Britain Seizes Polish Beef
Over 'Mad Cow' Risk


LONDON (Reuters) - British inspectors have discovered that some beef imported from Poland breached rules designed to fight the spread of "mad cow" disease, officials said on Thursday.
The Food Standards Agency (FSA) said two batches of beef from cutting plants in Poland had spinal cord attached--parts of the carcass most likely to carry mad cow disease, or bovine spongiform encephalopathy (BSE).
Britain has discovered 26 consignments of potentially risky beef from other countries in the European Union since January 1, 2001. The Polish cases were the first from a country outside the European Union, the agency said.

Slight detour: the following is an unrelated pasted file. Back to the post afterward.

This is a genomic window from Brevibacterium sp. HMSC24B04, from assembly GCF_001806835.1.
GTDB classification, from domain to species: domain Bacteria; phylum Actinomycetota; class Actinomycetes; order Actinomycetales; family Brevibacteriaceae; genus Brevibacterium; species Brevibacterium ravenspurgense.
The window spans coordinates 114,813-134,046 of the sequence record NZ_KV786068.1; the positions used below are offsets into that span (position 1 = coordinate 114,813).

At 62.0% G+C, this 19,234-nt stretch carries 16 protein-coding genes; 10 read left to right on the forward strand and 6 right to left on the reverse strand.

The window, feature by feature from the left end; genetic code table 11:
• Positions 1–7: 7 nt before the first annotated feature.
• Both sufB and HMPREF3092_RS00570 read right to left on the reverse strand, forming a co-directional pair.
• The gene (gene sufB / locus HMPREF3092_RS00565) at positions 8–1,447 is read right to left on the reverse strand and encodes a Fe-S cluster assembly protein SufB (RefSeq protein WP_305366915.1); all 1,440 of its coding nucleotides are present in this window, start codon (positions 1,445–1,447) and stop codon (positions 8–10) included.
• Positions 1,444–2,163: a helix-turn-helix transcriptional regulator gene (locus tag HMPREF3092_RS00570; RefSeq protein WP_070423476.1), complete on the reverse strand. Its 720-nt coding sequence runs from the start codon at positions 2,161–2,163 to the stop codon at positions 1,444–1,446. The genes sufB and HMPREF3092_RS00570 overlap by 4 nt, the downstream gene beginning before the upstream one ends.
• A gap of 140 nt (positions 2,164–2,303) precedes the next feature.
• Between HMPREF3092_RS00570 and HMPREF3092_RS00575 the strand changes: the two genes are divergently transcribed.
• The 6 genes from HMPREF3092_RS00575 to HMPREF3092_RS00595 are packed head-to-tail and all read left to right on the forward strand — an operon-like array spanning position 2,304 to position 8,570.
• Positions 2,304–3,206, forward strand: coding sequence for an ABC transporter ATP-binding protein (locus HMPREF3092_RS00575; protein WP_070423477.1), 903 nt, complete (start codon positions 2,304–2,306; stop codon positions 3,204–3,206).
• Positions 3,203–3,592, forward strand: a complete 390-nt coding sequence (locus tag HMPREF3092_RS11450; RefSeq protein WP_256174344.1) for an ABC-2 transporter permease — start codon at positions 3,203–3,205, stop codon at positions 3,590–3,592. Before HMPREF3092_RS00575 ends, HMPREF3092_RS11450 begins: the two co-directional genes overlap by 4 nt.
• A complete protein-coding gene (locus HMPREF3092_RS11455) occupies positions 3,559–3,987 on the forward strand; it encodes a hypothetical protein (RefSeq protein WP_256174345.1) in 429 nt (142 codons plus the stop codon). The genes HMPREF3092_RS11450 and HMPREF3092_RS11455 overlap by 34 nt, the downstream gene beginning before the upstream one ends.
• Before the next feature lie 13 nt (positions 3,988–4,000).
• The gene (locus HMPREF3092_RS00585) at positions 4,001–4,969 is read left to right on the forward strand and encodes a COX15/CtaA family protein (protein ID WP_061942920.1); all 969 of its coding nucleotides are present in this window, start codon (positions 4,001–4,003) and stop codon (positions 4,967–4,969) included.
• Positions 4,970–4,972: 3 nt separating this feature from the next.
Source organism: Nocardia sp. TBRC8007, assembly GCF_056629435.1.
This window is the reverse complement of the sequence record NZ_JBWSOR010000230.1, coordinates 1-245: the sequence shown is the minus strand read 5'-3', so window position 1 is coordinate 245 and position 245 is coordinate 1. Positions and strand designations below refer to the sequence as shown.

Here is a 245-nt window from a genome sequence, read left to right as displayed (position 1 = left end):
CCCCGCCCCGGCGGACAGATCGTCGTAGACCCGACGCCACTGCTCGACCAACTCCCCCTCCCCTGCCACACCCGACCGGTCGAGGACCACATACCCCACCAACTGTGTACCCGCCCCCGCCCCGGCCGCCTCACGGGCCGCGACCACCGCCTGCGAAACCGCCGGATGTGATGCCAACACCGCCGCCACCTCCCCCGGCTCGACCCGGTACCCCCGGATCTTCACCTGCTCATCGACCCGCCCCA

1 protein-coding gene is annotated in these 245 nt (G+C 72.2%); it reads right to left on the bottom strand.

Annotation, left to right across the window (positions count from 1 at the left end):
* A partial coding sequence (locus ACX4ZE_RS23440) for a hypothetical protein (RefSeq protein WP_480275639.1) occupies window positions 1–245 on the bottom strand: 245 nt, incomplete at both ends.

The EU, hit by an increasing number of BSE cases, has agreed to remove certain cattle parts--called specified risk material (SRM)--from beef. It also began to test older cattle for the disease.
"Any find of SRM is illegal and a serious matter. There is no risk to public health, as the affected meat has been removed from the food chain," FSA veterinary director Debby Reynolds said.
Britain, which first detected BSE in herds in 1986, has been blamed for exporting the disease and triggering consumer panic in other European countries over the spread of the disorder and its deadly human form, variant Creutzfeldt-Jakob disease (vCJD).
More than 100 people, mostly in Britain, have died or are believed to be suffering from vCJD, which is thought to be caused by eating contaminated meat products.
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